Enslaved by politics
One thing you learn by engaging in “dialogue” with Jews is what the essayist Joseph Epstein put this way: “Jews don’t listen. They wait.”
I discovered this truth — yet again — when I served as a guest speaker at an international Passover gathering at a beach resort south of Cancun, Mexico. On the second day of Pesach, I stood in front of a mostly Modern Orthodox crowd from 11 countries and delivered a warning: My lecture, “Seeking Truth: Journalism in the Age of Trump,” was going to be critical of the president.
Before I finished my second sentence, six people walked out.
My premise wasn’t exactly provocative. Anyone who has read a newspaper in the last six months knows that America’s press has taken a beating from Trump — both during his campaign and the first few months of his administration. What I had hoped to do, rather than provoke, was use my Passover pulpit to defend the institution of a free press as an essential feature of democracy — and establish some common ground. I didn’t think it was controversial to draw upon philosophical reinforcement from John Adams, the First Amendment and the U.N.’s Universal Declaration of Human Rights.
To do this, I based my presentation strictly on facts: that is, things that have actually happened. That was my first mistake. We are now living in an “alternative fact” universe where a “fact” is a dirty, politicized word that doesn’t settle a dispute so much as provoke one. A fact used to be a thing that was “indisputably the case,” as defined in the dictionary — a common, shared language, like, “Sugar is sweet.” But now, a fact is considered subjective, open to debate.
I had hoped to have a civil discussion about how we, as a community, could respond to Trump’s effort to repress our press. Instead, what emerged during the Q-and-A after my lecture and in the days afterward was a combination of acrimony, distrust and disrespect that reveals the extent to which deep and ugly political divisions in the Jewish community are tearing us apart.
Here is some of what I heard: My talk was “offensive”; I have “garbage” in my head; I “don’t know facts or history”; political correctness is “fake news”; the media “lost credibility a long time ago,” “doesn’t report accurately,” is “biased against Israel,” “never questioned” Barack Obama; and – my personal favorite – “I wanted to walk out, but I actually came back in because I believe in discourse.”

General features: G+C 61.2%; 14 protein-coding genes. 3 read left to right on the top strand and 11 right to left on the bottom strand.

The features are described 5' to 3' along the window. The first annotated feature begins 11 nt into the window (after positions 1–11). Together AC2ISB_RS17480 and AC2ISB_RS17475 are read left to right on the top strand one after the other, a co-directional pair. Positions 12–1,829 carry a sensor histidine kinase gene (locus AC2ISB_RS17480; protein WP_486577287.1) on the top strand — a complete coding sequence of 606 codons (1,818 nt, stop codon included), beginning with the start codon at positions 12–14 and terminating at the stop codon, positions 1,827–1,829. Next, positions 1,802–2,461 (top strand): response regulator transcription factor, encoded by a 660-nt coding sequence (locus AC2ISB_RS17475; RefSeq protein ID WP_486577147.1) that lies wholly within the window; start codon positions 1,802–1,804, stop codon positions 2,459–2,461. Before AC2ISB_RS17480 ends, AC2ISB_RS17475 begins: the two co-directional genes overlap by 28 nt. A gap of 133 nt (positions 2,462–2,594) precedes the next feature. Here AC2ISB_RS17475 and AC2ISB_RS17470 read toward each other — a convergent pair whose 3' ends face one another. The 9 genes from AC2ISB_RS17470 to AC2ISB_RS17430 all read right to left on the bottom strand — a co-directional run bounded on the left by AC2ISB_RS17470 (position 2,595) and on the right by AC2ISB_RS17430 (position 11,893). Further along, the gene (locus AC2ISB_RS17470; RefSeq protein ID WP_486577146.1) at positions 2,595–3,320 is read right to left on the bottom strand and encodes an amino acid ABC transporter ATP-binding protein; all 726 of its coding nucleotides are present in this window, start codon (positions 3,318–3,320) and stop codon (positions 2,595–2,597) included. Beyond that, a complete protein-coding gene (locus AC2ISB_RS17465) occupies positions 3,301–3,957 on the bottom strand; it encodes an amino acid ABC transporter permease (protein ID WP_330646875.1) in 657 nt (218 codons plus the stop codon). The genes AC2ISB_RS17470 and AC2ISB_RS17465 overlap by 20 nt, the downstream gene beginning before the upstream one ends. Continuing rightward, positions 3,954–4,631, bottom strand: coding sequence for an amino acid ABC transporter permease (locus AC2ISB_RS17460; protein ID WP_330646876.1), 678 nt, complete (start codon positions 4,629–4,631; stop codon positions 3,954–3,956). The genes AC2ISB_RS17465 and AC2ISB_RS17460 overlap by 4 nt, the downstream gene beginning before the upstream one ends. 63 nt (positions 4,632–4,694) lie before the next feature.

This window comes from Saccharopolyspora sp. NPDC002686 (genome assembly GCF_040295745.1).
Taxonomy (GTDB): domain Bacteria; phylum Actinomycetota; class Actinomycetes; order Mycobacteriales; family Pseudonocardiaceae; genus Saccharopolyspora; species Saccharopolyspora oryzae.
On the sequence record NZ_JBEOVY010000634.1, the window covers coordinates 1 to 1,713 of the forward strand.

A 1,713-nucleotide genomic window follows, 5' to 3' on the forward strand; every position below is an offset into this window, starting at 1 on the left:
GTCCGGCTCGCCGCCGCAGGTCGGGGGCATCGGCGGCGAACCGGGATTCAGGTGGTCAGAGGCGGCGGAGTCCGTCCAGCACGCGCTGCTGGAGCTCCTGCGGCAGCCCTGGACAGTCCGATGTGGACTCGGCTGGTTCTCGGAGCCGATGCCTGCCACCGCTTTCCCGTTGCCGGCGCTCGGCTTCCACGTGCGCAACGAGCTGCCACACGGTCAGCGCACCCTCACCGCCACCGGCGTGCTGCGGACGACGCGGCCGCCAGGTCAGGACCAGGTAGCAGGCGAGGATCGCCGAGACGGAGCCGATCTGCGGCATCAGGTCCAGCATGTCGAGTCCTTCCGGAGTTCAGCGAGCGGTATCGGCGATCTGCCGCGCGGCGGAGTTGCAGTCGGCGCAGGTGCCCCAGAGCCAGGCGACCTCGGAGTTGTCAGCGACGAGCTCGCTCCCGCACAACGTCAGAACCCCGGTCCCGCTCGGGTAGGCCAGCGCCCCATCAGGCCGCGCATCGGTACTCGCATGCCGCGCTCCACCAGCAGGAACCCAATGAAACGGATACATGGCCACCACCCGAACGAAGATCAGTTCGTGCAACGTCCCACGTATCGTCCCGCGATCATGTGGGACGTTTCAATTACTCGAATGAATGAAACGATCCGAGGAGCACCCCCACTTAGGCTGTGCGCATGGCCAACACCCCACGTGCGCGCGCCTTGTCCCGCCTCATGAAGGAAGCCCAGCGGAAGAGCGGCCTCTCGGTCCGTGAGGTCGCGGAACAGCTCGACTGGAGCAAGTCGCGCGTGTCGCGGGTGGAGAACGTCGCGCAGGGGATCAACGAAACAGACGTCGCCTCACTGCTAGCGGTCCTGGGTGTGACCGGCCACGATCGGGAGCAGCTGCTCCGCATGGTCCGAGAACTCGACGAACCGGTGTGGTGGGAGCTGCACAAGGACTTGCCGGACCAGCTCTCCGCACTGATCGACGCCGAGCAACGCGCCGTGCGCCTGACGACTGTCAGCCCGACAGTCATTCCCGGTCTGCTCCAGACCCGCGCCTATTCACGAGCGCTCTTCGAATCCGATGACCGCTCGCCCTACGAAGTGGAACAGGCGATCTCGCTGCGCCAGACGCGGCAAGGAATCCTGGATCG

The broad, sweeping generalizations were astounding. The New York Times might as well be Al Jazeera. There was no acknowledgment that American newspapers employ thousands of reporters worldwide, many of whom risk their lives to bring us information. What does it matter, if it’s information you don’t like?
During a panel I moderated on campus anti-Semitism and Boycott, Divestment and Sanctions (BDS), I referred to the West Bank and Gaza as occupied territory — another “fact” that can’t be called a fact because it’s open for debate. A woman approached me at lunch all hot and bothered because how dare I say what I said. “The Arabs want to kill us!” “The Palestinians don’t want a state!” “They weren’t there first anyway!” And she could “prove scientifically” that God exists and the Exodus happened.
I declined the lesson in metaphysics, but when I asked her to address the disenfranchised Palestinian population in “Judea and Samaria,” she said she had no solution. She’s hoping the Messiah will come.
Some of these arguments seem ludicrous, but these are the kinds of statements that earn applause in certain Jewish circles.
During an evening lecture by former Ambassador Dennis Ross, who has spent the last 30 years working on the Middle East conflict under four administrations, Democrat and Republican, a woman took issue with Palestinian self-determination. After going on and on, he finally stopped her. “You’re not going to convince me,” Ross said. “I’ve been working on this issue for 30 years.”
“Unsuccessfully,” she sniped.
The room was silent. But Ross, the consummate diplomat, kept his cool, letting slide a public insult that labeled his career a failure.
Some of us are so far down the rabbit hole of self-righteousness and self-rightness, we have forgotten how to be kind.
The Torah tells us that Moses, the most vaunted leader in Jewish history, was a man of deep humility, a quality our current political discourse sorely lacks. Communal certainty has replaced critical thinking. The State of Israel has become more sacred than the People of Israel.
What is under attack in our community isn’t politics, but pluralism itself. For the right, criticizing or challenging Israel is an unforgivable heresy. For the left, moral superiority has become unassailable orthodoxy. For both, the other perspective is viewed as “destroying the Jewish people.”
And guess what. It is.
Our community will be profoundly compromised if we choose ideology over one another. Communities that prize ideology over humanity are doomed to fail. We know this. We criticize Islam endlessly for the very same reason.
Danielle Berrin is a senior writer and columnist at the Jewish Journal.